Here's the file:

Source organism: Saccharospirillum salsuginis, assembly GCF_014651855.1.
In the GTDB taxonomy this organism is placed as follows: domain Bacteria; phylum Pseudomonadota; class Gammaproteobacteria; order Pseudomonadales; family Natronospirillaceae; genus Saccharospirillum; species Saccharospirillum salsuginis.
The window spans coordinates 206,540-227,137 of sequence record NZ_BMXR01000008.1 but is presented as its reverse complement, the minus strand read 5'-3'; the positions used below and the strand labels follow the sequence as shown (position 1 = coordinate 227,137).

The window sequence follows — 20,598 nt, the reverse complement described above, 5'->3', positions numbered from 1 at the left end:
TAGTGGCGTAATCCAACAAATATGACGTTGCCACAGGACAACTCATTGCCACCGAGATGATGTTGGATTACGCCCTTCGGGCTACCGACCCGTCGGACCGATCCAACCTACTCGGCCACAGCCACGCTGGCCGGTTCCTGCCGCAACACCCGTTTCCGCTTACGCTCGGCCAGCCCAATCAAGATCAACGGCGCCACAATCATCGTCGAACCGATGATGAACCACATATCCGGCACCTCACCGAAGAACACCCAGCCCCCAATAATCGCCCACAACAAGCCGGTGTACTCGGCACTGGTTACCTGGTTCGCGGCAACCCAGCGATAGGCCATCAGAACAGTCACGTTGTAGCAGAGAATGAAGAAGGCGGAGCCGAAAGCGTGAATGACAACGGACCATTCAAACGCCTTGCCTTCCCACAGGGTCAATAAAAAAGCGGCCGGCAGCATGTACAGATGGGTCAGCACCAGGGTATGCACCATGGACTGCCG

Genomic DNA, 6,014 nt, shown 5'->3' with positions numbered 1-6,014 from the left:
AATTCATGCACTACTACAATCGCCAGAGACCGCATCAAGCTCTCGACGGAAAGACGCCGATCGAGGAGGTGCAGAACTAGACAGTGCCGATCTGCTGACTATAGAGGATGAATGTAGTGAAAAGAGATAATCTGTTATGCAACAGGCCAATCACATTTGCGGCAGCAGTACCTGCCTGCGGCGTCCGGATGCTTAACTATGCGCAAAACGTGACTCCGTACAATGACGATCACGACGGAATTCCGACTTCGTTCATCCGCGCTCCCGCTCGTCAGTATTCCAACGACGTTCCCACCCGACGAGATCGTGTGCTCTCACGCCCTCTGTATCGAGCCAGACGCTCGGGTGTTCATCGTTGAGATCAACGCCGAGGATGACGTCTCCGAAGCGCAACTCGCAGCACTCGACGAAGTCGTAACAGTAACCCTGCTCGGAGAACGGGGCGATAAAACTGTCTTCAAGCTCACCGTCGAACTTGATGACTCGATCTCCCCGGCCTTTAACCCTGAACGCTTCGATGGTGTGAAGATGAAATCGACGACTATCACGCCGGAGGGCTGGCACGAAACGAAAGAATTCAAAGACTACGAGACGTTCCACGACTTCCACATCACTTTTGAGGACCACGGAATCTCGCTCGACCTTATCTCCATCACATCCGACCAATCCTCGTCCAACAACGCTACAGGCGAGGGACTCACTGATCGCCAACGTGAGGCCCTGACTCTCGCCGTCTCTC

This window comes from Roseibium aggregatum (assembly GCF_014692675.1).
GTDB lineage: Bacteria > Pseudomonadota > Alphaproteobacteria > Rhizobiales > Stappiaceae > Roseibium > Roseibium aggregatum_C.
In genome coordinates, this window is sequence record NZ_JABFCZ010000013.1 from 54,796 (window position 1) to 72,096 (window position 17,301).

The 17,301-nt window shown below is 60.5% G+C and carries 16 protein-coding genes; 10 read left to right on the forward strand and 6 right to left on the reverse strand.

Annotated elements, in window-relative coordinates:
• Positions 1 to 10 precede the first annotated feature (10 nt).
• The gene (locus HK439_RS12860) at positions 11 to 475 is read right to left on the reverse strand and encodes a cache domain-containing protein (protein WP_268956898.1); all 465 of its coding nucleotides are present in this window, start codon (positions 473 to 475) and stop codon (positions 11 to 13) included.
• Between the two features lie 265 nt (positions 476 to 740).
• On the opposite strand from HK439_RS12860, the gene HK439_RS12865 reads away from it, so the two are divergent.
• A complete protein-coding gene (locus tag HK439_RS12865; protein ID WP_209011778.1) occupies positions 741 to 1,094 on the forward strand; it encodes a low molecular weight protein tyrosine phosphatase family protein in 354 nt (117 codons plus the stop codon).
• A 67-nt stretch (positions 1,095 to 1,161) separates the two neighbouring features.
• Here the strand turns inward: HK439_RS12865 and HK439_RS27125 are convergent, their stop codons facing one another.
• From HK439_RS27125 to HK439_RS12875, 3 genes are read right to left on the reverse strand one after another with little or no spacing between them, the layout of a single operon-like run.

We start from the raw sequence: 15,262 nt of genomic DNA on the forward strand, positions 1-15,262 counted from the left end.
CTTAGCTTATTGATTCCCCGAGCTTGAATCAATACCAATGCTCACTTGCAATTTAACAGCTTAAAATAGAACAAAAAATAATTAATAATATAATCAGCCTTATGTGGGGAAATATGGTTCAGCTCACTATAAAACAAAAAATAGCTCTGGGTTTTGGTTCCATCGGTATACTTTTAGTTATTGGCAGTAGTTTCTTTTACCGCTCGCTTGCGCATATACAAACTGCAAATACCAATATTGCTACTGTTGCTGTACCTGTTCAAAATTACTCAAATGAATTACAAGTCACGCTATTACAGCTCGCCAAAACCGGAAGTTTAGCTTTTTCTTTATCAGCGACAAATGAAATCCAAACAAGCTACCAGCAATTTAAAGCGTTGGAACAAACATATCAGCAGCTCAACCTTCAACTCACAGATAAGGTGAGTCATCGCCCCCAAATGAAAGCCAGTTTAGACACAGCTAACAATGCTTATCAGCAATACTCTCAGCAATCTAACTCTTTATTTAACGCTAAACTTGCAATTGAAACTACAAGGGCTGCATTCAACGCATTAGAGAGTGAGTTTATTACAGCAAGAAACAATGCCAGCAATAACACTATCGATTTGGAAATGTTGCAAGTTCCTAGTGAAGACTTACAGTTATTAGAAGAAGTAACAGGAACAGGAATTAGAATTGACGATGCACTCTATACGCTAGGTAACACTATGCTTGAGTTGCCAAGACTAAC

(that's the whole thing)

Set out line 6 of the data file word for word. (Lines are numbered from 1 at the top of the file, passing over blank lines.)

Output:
Genomic DNA, 6,014 nt, shown 5'->3' with positions numbered 1-6,014 from the left: